Direct numerical simulations at $Re=200$ have been conducted of the flow past rows of tandem cylinders. It is shown that when the pitch between the two upstream cylinders is large, the wake downstream is characterised by a two-row vortex structure. Placing a third body on the wake centreline in the majority of this two-row structure has basically no impact both upstream and downstream – the third body is cloaked. However, a region is identified where the placement of a body suppresses vortex shedding from the first cylinder and the two-row structure is destroyed, globally broadcasting the presence of the third body. The effect is shown to occur for different third-body shapes. To understand the existence of this broadcasting region, local instability analysis is conducted which shows the majority of the two-row structure to be convectively unstable, with only a small region adjacent to the rear of the second cylinder that is absolutely unstable. This suggests only bodies placed close to the second body will trigger the global change, and this is supported by a global sensitivity analysis and observation from the simulations. However, neither the local analysis nor the global sensitivity analysis explains the presence of a lower limit for the third-body position that will trigger a global change. However the simulation results clearly show that a third body placed very close to the second body does not trigger this change.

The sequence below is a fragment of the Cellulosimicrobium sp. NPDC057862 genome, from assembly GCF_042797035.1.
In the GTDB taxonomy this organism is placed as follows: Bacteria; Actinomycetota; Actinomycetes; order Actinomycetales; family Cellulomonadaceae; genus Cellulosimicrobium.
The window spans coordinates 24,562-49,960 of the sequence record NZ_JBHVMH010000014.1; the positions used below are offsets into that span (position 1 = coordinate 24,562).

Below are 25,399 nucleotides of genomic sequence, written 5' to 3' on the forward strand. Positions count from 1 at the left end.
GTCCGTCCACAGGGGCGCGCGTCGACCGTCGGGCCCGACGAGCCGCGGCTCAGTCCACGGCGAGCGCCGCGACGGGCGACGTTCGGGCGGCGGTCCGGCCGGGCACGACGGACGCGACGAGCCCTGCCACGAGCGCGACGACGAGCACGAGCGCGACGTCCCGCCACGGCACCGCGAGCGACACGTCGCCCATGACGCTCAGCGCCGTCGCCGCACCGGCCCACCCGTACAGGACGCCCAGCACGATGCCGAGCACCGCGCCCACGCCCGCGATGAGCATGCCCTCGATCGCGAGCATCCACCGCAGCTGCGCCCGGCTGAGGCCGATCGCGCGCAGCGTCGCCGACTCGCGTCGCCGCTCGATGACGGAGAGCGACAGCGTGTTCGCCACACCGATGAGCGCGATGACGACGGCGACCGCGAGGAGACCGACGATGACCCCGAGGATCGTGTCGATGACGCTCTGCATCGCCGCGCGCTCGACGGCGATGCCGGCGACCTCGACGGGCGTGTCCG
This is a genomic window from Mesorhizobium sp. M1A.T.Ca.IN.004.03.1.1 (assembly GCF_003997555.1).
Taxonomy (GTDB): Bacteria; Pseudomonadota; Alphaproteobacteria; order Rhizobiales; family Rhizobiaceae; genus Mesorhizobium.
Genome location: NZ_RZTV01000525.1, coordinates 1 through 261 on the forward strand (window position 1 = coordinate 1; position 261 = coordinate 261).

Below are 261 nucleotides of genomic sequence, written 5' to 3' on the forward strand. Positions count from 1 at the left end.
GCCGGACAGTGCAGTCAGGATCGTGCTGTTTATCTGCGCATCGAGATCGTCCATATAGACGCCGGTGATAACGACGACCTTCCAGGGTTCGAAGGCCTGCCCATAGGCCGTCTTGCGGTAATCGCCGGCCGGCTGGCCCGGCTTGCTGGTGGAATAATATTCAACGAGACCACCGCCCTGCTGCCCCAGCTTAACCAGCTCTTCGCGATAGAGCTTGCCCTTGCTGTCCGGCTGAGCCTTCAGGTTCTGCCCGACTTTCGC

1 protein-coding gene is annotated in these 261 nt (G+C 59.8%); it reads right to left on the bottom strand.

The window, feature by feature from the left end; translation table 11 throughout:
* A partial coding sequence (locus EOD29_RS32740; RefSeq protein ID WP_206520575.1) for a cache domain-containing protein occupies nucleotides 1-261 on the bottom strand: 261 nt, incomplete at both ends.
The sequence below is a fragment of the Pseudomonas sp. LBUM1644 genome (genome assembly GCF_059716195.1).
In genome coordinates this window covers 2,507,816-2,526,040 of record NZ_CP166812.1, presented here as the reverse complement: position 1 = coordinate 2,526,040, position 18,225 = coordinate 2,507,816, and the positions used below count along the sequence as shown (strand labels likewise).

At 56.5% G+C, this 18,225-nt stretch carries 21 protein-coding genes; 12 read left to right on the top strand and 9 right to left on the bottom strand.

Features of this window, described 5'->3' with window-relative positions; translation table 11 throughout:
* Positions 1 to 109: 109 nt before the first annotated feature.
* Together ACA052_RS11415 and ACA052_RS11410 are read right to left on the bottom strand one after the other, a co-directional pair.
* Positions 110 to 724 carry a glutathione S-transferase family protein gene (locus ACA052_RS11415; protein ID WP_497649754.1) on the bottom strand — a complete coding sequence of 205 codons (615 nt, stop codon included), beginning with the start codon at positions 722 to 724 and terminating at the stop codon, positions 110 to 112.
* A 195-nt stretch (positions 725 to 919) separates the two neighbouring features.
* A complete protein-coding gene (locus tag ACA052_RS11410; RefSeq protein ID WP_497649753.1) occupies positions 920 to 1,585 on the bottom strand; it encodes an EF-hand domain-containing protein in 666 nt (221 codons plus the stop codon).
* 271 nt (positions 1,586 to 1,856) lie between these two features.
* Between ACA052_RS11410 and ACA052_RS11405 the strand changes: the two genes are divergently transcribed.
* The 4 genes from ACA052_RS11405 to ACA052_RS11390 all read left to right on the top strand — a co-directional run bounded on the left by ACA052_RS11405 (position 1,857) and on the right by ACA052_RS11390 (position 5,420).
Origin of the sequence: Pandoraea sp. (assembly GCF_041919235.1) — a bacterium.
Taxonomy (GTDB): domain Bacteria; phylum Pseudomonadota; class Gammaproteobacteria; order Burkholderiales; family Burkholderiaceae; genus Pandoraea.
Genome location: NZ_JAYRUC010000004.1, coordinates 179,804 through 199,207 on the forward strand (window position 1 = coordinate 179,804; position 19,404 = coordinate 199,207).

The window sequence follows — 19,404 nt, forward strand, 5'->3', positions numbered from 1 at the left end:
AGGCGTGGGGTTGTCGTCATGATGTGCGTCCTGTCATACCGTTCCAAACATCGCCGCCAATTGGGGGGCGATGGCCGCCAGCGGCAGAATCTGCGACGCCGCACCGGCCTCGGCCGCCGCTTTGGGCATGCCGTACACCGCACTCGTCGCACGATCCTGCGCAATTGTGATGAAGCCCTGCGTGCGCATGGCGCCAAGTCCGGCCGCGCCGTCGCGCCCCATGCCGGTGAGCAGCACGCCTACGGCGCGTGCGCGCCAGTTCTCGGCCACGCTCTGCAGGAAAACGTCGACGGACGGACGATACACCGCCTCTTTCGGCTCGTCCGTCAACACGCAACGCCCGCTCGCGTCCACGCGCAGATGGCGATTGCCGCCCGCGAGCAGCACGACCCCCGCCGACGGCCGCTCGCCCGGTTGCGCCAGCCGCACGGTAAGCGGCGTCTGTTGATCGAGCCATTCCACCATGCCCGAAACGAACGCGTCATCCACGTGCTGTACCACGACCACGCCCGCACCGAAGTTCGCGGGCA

Geomorphological studies of the hidden and protected subsurface environments are crucial to obtain a greater insight into the evolution of planetary landforms, hydrology, climate, geology and mineralogy. From an astrobiological point of view subsurface environments are of interest for their potential habitability as they are local environments that are partially or fully shielded from the high levels of space and solar radiation. Furthermore, in the case of Mars, there is an increasing interest in searching for the presence of past or extant life in its subsurface. These applications make it mandatory to investigate equipment and instrumentation that allow for the study of subsurface geomorphology, as well as organic chemical biomarkers, such as biomolecules, carbon, nitrogen and sulphur isotopes, and other biologically significant minerals and gases. Mines on Earth can be used as analogues to investigate the geomorphology of Martian subsurface environments and perform astrobiology studies. With that goal, we have developed a low-cost, robust, remotely operable subsurface rover called KORE (KOmpact Rover for Exploration). This work illustrates the studies of a terrestrial analogue for the exploration of Mars using KORE during the Mine Analogue Research 6 (MINAR 6) campaign with the low-cost 3D mapping technology InXSpace 3D (In situ 3D mapping tool eXploration of space 3D). InXSpace 3D utilizes an RGB-D camera that captures depth information in addition to the RGB data of an image, operating based on the structured light principle capable of providing depth information in mm scale resolution at sub 3 m mapping range. InXSpace 3D is used to capture point clouds of natural and artificial features, thereby obtaining information about geologically relevant structures and also to incorporate them in earth mining safety. We tested two of the dense simultaneous localization and mapping (SLAM) algorithms: Kintinuous and Real-Time Appearance-Based Mapping (RTAB-Map) to check the performance of InXSpace 3D in a dark mine environment. Also, the air accumulation of volatiles such as methane and formaldehyde due to thermogenic and mining process was measured with the environmental station payload on the rover platform, which caters to both astrobiological significance and mine safety. The main conclusions of this work are: (1) a comparison made between the RTAB-Map algorithm and Kintinuous algorithm showed the superiority of Kintinuous algorithm in providing better 3D reconstruction; although RTAB-Map algorithm captured more points than the Kintinuous algorithm in the dark mine environment; (2) a comparison of point cloud images captured with and without lighting conditions had a negligible effect on the surface density of the point clouds; (3) close-range imaging of the polygonal features occurring on the halite walls using InXSpace 3D provided mm-scale resolution to enable further characterization; (4) heuristic algorithms to quickly post-process the 3D point cloud data provided encouraging results for preliminary analyses; (5) we successfully demonstrated the application of KORE to mine safety; and (6) the multi-sensors platform on KORE successfully monitored the accumulated volatiles in the mine atmosphere during its operation. The findings obtained during this KORE campaign could be incorporated in designing and planning future subsurface rover explorations to potential planetary bodies such as Mars with synergistic applications to subsurface environments in mines on Earth.